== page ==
The government has now announced that the contribution limit for the new 'Junior Individual Savings Account' will be £3,000 per annum.


The Junior ISA will be available from November 1st 2011 and each child will be able to hold one cash and one stocks and shares account within the annual allowance.

These new ISAs replace the last government's policy of the Child Trust Fund (CTF). Unlike the CTF the government will not be contributing towards Junior ISAs other than providing a tax efficient haven for their money.

The parents of those children born between September 1st 2002 and January 2nd 2011 will have received a voucher for between £50 and £250, depending on when they were born, to seed a CTF account in the child's name. The money in the account is locked away until the child attains the age of 18 (currently) and money can be added to the account up to a limit of £1,200.

Those with CTFs will be barred from opening a Junior ISA, but the CTF annual contribution limit will be lifted to match that of the Junior ISA when they become available so as not to disadvantage CTF holders.

Just as with the CTF, the money held in a Junior ISA account will be locked away until the child is 18 (currently).

Assuming that the limits are lifted in line with a nominal 2% inflation annually and also achieve a growth of 5%, the amount accrued over the 18 years could well exceed £100,000. That is assuming that successive governments do not meddle with or tax raid them at a later date.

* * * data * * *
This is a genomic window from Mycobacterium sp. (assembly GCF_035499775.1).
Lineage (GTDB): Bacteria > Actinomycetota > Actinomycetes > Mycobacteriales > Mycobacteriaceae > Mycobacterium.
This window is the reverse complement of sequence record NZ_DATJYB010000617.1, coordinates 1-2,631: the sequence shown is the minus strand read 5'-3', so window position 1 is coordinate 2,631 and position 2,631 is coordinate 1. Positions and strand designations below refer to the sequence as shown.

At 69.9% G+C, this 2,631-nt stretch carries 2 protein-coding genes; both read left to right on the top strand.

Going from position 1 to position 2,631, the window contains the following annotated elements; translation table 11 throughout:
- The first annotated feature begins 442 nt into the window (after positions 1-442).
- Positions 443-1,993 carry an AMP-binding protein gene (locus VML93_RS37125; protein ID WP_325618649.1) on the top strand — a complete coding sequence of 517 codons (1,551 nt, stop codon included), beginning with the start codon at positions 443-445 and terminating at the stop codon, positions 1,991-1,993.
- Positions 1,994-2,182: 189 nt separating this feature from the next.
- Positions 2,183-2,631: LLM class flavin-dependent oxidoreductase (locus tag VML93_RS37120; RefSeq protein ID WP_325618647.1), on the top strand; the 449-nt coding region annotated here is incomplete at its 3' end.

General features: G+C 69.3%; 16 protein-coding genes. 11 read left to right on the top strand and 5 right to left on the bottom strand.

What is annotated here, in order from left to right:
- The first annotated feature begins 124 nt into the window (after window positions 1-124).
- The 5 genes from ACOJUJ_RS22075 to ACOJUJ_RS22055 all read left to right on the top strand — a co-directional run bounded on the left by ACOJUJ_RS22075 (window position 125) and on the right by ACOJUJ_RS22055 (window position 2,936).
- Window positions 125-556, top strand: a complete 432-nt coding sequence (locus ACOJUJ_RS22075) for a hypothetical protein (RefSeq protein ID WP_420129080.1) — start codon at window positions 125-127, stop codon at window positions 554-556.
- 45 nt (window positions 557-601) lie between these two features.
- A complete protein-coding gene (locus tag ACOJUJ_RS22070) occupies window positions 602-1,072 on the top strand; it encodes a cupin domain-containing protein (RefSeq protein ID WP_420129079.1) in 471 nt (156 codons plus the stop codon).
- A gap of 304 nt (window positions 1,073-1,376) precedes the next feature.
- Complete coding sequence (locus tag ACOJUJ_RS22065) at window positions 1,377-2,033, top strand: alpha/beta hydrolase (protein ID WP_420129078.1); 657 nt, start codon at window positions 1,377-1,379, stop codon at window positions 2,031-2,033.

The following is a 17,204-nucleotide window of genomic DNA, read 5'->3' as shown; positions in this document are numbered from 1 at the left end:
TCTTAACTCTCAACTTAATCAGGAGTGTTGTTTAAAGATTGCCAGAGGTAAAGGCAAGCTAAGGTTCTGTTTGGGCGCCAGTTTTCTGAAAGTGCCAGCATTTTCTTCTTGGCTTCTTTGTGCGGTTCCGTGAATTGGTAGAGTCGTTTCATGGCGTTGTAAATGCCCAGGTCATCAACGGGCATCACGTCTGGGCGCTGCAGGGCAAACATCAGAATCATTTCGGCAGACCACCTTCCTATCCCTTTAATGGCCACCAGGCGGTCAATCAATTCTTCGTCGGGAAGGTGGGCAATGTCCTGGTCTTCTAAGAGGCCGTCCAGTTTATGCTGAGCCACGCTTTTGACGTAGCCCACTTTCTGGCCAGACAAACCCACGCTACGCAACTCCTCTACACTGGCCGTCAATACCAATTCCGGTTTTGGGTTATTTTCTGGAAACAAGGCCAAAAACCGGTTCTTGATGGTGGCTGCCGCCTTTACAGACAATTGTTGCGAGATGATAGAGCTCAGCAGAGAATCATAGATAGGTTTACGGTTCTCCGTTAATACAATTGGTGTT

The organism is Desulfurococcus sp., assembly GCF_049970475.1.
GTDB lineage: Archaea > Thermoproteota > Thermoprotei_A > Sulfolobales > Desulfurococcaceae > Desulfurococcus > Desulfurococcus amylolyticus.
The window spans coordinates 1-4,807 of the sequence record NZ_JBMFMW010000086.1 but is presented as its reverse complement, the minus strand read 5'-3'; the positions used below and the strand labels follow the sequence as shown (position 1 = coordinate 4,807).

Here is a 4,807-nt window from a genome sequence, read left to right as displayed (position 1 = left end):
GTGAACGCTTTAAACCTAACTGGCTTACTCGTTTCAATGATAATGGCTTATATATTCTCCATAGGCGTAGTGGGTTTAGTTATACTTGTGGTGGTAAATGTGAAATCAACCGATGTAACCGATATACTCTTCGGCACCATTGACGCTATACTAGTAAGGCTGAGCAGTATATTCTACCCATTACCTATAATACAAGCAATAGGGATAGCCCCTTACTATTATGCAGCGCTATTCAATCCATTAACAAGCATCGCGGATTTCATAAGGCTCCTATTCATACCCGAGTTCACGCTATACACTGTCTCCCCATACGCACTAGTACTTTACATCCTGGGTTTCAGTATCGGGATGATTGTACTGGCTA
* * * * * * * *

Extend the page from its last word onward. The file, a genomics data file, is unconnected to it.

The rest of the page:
Many families cannot save £3,000 a year in total so this will probably only prove advantageous to the wealthy. Also, if parents are not using their own ISA annual contribution limits then maybe the Junior ISA is not the first place they should be putting the money as, however good your intentions, over an 18 year period family emergencies always crop up and having an unobtainable stash of money locked away could be heart and/or family breaking.

Some people will also be wary of giving their 18 year old access to a sizeable lump sum. Not all 18 year-olds are equally mature.

There is also the question of who gets the money should the child sadly pass away before they are 18 years old and the parents say are divorced and remarried? Or where other family members or even family friends have contributed more than the parents?

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